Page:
For the past half decade or so, I have been entrenched in a fantasy baseball league comprised of my brothers, my father, and many of my cousins. Naturally, the league message board has become the main forum for all matters important to my extended family–marriages, childbirth, and of course the woes of the Kansas City Royals. Unfortunately, the message board can only be accessed by league members. This left many sad* wives, aunts and grandmothers out of the loop.
To fashion a remedy, last year the league commissioner (my brother) created a blog** for our family’s fantasy baseball league. Though it was lauded by all league members as a brilliant idea, the blog is prone to go long stretches without new posts. I do my best to post regularly, but I seem to be the only league member with any such dedication. Over nearly a year on this series of tubes, 72.6% of the blog’s posts have been authored by yours truly. Is there any way I can encourage the other league members to post more often?
When it comes to my own posts, I often have difficulty coming up with content that will be enjoyable for the blog’s handful of readers***. Now that my daily countdown to pitchers and catchers reporting is over, I’m not certain what I might use for blog fodder. Do you have any advice about how to keep coming up with fresh, entertaining blog content?
Aspiring Baseball Blogger Suffering From Writer’s Block
**I’ll spare you the web address, as you would only discover that the blog is really quite pathetic.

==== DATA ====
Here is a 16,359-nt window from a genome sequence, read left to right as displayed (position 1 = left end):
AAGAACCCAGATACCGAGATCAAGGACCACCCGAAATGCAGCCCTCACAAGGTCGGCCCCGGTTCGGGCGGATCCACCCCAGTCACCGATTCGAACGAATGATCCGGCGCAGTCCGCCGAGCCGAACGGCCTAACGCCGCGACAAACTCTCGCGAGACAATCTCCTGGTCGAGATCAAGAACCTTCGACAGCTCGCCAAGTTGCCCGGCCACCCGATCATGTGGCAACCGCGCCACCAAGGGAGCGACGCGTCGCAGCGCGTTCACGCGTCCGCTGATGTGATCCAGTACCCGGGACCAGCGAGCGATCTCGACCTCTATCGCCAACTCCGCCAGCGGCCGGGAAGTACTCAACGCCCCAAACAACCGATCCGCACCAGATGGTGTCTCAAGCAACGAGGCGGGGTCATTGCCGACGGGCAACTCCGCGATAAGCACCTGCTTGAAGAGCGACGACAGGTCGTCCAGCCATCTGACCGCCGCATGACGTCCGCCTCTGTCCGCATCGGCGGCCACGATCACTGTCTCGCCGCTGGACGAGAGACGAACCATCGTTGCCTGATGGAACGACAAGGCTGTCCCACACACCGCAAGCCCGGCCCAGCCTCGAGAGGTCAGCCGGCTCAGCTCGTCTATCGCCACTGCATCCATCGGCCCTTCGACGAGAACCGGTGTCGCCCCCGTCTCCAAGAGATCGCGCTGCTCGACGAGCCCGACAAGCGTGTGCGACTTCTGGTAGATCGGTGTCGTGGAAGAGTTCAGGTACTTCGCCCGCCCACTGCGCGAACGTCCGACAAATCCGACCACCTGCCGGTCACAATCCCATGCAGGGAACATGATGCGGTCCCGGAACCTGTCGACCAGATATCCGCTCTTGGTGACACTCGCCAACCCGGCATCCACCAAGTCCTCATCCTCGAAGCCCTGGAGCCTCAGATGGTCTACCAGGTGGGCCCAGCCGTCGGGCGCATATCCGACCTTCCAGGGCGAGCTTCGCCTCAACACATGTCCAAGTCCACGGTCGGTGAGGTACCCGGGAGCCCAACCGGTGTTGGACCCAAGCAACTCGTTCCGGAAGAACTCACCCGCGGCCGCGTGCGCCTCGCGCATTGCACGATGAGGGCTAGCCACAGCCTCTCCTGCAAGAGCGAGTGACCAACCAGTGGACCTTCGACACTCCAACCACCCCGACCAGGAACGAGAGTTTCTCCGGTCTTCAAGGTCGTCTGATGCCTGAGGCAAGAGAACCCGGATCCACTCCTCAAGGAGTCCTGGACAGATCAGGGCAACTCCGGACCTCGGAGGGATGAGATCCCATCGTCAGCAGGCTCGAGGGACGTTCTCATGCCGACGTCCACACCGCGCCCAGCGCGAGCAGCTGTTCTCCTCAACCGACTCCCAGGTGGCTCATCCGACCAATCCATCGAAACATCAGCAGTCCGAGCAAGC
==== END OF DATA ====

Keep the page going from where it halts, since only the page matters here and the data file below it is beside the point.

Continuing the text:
***When my wife asks why I bother posting to a blog that almost nobody reads, I have no dignified response.
Seems to me that there’s only one solution. These wives, aunts, and grandmothers who want to be in the loop need to learn how to play fantasy baseball. You say the message board was working– people were posting– and it’s only now that you’ve switched to the blog format that no one is interested in contributing. So, it seems obvious to me. Tell Grandma that if she wants pictures of the grandchildren, she needs to get up to speed on the difference between Ryan Zimmerman and Jordan Zimmermann, start calculating some WHIPs, and draft herself a team! Grandparents, I am told, will do anything for more pictures of grandchildren, so this should not be a problem. She may even be willing to contribute to the cost of buying a better Internet to accommodate these extra league members!
Not a good solution? Okay, I’ll try again. As the creator of dozens of blogs, most of which nobody read, I can tell you– it is very hard (and also utterly pointless!) to motivate yourself to create entertaining content for things without an audience. It is even harder to get other people to do so! If you want your league-mates to post to your pointless blog more often, you need to provide incentives. Maybe your league needs some blog-related rules. No lineup changes unless you post to the blog? Sounds like a way to make the league a lot more fun!
Really, I think I agree with your wife. Why are you posting to a blog no one reads? Also, if everyone was so interested in this blog existing, why is no one reading it? Do these wives, aunts, and grandmothers read the blog, or don’t they? And if they want to read the league message board, why can’t you just e-mail them the posts every few days? Or give them your login information? Are you worried Grandma’s going to accidentally drop Mike Moustakas off your team if you give her your fantasy baseball password? My stepdad’s family has a private Facebook Group. This lets family members update each other without having to go to the trouble of creating a family blog, or enabling access to a fantasy baseball message board. Maybe you could try that.
I’m still not answering your actual question, am I? How to motivate interesting baseball-related blog content? I wish I knew.
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